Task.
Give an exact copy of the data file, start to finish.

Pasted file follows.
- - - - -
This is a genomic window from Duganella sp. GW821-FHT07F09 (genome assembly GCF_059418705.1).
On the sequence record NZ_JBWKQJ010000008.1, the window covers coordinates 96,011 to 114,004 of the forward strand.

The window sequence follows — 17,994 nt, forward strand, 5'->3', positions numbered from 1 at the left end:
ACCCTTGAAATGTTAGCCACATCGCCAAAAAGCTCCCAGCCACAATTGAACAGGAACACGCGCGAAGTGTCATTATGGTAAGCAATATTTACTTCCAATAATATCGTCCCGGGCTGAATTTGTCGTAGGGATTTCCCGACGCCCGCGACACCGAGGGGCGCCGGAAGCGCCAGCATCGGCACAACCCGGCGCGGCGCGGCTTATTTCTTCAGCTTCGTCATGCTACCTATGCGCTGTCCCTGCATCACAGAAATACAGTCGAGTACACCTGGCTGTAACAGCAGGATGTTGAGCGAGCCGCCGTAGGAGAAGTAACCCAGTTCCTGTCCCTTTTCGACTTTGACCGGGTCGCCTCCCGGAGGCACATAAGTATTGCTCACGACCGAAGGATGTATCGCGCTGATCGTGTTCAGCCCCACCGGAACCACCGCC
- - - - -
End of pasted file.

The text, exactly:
This is a genomic window from Duganella sp. GW821-FHT07F09 (genome assembly GCF_059418705.1).
On the sequence record NZ_JBWKQJ010000008.1, the window covers coordinates 96,011 to 114,004 of the forward strand.

The window sequence follows — 17,994 nt, forward strand, 5'->3', positions numbered from 1 at the left end:
ACCCTTGAAATGTTAGCCACATCGCCAAAAAGCTCCCAGCCACAATTGAACAGGAACACGCGCGAAGTGTCATTATGGTAAGCAATATTTACTTCCAATAATATCGTCCCGGGCTGAATTTGTCGTAGGGATTTCCCGACGCCCGCGACACCGAGGGGCGCCGGAAGCGCCAGCATCGGCACAACCCGGCGCGGCGCGGCTTATTTCTTCAGCTTCGTCATGCTACCTATGCGCTGTCCCTGCATCACAGAAATACAGTCGAGTACACCTGGCTGTAACAGCAGGATGTTGAGCGAGCCGCCGTAGGAGAAGTAACCCAGTTCCTGTCCCTTTTCGACTTTGACCGGGTCGCCTCCCGGAGGCACATAAGTATTGCTCACGACCGAAGGATGTATCGCGCTGATCGTGTTCAGCCCCACCGGAACCACCGCC